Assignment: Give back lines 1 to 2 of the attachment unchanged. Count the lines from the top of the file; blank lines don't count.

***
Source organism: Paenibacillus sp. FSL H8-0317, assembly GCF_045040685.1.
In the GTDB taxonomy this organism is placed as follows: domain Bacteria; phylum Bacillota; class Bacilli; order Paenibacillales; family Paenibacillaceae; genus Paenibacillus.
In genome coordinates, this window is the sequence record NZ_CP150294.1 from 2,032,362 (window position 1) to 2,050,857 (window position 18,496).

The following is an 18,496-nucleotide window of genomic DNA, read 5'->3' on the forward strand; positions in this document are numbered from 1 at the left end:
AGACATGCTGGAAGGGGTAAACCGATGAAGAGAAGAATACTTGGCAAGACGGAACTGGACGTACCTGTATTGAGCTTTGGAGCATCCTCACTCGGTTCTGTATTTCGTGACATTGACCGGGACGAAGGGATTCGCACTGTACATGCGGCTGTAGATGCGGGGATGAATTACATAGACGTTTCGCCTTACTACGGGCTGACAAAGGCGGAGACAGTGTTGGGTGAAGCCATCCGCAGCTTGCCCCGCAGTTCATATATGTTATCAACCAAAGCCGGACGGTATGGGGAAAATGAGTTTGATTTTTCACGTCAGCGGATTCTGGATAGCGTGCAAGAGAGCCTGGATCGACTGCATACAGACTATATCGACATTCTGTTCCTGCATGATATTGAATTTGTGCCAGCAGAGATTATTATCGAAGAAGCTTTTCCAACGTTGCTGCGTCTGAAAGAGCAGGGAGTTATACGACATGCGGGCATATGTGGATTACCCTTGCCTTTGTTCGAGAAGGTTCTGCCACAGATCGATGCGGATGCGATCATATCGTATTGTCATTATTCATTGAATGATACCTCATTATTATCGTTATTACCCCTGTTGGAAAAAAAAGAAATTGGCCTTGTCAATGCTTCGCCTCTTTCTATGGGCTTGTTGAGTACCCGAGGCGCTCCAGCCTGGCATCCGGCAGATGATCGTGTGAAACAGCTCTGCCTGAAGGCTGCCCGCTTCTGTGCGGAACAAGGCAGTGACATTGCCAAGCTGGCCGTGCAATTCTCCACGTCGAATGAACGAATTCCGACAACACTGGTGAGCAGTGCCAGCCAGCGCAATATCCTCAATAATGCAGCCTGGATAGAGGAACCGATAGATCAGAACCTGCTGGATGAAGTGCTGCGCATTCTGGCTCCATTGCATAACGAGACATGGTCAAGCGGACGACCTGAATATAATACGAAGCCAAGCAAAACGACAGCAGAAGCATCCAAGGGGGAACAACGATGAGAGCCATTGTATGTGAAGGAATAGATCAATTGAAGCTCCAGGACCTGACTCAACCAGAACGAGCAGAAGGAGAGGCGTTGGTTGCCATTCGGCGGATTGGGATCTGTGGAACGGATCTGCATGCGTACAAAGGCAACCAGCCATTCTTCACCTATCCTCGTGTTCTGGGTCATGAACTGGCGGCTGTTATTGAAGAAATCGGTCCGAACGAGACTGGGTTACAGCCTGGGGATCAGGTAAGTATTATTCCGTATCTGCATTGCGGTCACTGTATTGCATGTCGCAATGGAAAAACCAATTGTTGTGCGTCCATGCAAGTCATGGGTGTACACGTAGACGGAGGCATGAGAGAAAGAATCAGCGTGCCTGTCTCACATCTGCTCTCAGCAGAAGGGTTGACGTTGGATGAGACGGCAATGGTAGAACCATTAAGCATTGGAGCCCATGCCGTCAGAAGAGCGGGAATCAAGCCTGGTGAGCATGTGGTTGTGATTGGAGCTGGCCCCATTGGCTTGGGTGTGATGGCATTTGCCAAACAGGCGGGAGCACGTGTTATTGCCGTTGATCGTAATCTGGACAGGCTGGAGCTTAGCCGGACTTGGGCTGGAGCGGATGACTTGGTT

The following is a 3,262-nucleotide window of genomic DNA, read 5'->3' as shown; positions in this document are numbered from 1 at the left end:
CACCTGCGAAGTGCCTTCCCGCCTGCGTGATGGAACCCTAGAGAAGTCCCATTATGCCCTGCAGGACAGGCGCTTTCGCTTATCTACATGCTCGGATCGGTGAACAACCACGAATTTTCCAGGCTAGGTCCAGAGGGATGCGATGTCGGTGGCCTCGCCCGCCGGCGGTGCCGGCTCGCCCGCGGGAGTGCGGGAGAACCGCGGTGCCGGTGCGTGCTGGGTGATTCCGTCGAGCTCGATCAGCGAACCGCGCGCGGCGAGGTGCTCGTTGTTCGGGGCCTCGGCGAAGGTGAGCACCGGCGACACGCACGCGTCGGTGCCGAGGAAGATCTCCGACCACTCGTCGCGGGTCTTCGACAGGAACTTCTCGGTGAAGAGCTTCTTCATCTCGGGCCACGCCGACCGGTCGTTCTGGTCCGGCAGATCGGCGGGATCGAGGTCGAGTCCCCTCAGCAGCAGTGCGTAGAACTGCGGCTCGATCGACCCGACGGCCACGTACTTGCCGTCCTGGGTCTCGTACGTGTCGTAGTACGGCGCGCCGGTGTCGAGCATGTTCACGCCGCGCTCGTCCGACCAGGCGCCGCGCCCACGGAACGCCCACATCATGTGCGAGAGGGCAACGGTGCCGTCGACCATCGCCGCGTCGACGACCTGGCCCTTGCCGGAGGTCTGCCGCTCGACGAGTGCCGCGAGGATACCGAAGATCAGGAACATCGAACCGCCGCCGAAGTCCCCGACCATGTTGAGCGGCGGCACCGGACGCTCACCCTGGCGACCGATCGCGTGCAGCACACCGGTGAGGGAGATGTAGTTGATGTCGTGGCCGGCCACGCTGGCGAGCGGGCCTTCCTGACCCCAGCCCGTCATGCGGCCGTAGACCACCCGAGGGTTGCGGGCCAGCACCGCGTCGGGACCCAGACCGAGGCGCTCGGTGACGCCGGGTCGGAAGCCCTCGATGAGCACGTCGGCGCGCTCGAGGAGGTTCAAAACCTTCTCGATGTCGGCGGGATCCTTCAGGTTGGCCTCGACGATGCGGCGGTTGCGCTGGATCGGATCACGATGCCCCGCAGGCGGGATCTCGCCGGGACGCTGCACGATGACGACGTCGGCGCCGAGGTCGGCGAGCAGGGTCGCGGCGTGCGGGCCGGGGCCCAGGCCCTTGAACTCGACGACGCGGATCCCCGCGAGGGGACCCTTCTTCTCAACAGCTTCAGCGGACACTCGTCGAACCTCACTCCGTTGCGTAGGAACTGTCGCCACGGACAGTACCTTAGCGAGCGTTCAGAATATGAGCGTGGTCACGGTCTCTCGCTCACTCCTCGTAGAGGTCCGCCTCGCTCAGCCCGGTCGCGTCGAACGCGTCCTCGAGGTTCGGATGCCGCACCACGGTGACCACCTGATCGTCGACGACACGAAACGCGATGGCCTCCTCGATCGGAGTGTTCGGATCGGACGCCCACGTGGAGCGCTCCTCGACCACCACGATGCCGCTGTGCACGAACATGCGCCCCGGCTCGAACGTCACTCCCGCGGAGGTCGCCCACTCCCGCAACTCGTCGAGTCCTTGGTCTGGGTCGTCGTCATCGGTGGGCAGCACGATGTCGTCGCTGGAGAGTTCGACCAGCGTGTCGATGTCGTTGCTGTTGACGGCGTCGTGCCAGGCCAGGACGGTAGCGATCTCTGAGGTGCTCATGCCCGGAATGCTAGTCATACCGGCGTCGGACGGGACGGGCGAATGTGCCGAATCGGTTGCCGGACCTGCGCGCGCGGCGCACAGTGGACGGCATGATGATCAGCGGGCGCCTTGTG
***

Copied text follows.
Source organism: Paenibacillus sp. FSL H8-0317, assembly GCF_045040685.1.
In the GTDB taxonomy this organism is placed as follows: domain Bacteria; phylum Bacillota; class Bacilli; order Paenibacillales; family Paenibacillaceae; genus Paenibacillus.